The size of the secondary phloem differs as well between the two regions which is larger and more organized in Nefoud El-Shakika than in El-Dahnaa. The type of secondary xylem differs also, as it appears to be porous, with parenchyma cells in between the vessels in Nefoud El-Shakika in contrast to the non porous xylem in El-Dahnaa. The ray cells are rectangular in shape, continuous in El-Dahnaa and discontinuous in Nefoud El-Shakika (Table 2).

The examination of the stem under the scanning electron microscope reveals that there is a wax layer over the stem surface, which is sparse and needle-shaped in Nefoud El-Shakika (Fig. 11) while it is condensed and platelets- shape in El-Dahnaa (Fig. 12). In both regions, there are areas in the epidermis with elevated papillae (Fig. 13 and 14). In longitudinal sections the xylem vessels appears with reticulate lignified walls (Fig. 15).

The Mineral contents in the tissues of the plant differ between the two regions in their examination by x-ray. From Table 3 and Fig. 16, we can notice that Sulfur and Potassium contents are noticeably higher in those grown in Nefoud El-Shakika, while Phosphorous, Cupper and Zinc are bit higher in the same area than those grown in El-Dahnaa. In contrast to Magnesium, Chlorine and Calcium contents which are greatly higher in El-Dahnaa and Silicon is a bit higher as well (Fig. 16).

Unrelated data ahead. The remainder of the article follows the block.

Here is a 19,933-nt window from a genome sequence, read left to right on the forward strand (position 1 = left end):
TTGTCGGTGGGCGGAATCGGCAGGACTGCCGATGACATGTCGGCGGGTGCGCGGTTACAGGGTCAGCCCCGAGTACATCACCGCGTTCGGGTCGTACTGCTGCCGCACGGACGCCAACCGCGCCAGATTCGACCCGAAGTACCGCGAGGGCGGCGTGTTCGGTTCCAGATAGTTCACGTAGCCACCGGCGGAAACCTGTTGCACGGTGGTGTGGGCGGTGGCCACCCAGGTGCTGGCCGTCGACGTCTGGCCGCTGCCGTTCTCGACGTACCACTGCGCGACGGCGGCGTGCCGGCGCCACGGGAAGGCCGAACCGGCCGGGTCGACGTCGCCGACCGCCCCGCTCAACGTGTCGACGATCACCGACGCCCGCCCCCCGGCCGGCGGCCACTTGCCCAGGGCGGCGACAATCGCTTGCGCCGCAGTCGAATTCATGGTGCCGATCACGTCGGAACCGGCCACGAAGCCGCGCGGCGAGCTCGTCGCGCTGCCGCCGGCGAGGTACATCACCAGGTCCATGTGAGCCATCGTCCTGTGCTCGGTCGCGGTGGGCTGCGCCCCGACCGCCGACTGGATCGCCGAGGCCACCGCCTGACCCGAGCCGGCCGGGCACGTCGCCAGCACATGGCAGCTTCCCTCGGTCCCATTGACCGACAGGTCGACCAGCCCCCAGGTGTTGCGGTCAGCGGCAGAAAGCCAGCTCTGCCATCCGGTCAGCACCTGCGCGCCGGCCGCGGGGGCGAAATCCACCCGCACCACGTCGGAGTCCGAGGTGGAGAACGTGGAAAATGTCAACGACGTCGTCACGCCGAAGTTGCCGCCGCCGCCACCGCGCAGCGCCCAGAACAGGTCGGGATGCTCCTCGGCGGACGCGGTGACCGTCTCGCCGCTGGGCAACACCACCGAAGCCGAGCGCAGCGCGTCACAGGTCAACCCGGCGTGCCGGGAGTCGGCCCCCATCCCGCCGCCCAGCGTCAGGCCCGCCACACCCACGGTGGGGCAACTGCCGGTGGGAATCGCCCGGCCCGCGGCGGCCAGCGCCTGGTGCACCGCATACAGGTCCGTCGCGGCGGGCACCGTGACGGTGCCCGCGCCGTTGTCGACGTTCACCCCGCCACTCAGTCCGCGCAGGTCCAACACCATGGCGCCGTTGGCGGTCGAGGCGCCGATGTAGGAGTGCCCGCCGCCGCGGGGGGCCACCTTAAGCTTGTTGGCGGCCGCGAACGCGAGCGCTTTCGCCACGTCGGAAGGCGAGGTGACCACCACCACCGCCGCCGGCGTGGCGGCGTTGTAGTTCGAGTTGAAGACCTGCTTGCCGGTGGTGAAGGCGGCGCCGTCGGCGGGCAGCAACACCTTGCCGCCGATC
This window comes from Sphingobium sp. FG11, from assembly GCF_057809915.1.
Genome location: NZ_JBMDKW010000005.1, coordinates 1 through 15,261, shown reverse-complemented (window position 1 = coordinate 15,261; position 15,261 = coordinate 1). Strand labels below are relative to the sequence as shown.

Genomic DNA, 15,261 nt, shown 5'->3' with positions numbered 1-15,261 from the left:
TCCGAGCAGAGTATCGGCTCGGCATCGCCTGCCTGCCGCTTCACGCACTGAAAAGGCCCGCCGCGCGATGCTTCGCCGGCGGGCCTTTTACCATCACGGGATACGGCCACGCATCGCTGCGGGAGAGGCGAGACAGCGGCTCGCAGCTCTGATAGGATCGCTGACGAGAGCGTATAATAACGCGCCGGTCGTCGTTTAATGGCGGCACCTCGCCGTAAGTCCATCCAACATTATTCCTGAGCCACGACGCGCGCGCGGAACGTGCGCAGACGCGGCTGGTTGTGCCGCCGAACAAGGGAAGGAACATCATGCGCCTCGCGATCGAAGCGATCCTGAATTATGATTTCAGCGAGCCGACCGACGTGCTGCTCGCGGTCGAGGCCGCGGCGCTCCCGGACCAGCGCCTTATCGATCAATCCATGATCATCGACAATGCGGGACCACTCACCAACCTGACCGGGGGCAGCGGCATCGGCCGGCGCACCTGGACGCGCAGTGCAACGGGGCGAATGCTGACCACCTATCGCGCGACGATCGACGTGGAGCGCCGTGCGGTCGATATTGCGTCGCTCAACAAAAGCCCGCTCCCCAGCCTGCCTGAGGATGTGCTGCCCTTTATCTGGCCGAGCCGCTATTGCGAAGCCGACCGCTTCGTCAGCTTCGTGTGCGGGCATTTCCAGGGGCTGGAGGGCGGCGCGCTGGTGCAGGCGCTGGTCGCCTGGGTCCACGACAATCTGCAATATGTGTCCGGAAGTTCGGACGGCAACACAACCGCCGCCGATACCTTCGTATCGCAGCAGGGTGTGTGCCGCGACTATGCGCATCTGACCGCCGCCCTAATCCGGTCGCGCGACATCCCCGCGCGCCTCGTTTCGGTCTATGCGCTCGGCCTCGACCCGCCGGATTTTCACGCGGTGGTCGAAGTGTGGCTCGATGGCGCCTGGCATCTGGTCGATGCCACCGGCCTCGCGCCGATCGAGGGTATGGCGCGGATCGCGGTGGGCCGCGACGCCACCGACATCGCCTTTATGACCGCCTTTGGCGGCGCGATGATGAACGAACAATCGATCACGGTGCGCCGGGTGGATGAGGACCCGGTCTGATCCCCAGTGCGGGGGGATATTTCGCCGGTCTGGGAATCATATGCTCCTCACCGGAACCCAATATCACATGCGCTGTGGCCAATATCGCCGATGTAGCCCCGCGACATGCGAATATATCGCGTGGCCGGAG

The study of the effect of habitats on the phenotypic characters of wild plants has been a matter of interest since long time ago. This subject has been called phenotypic plasticity which is the way of response to the change in environments. Shaltout et al. (1989) found that morphological characters, especially leaf apices and margins, in Thymelaea hirsute (L.) Endl. Grown along different environmental gradients in Western Mediterranean region of Egypt have been changed according to both aridity and CaCO3 contents in the soil. Taia and El-Olayan (2003) found that moisture content, leaf characters as well as the length of the plants and their vital status can be affected under different habitats.

Fig. 17: Climatic sketch for El-Dahnaa desert during the period from 1993-2003

Fig. 18: Climatic sketch for Nefoud El-Shakika desert during the period from 1993-2003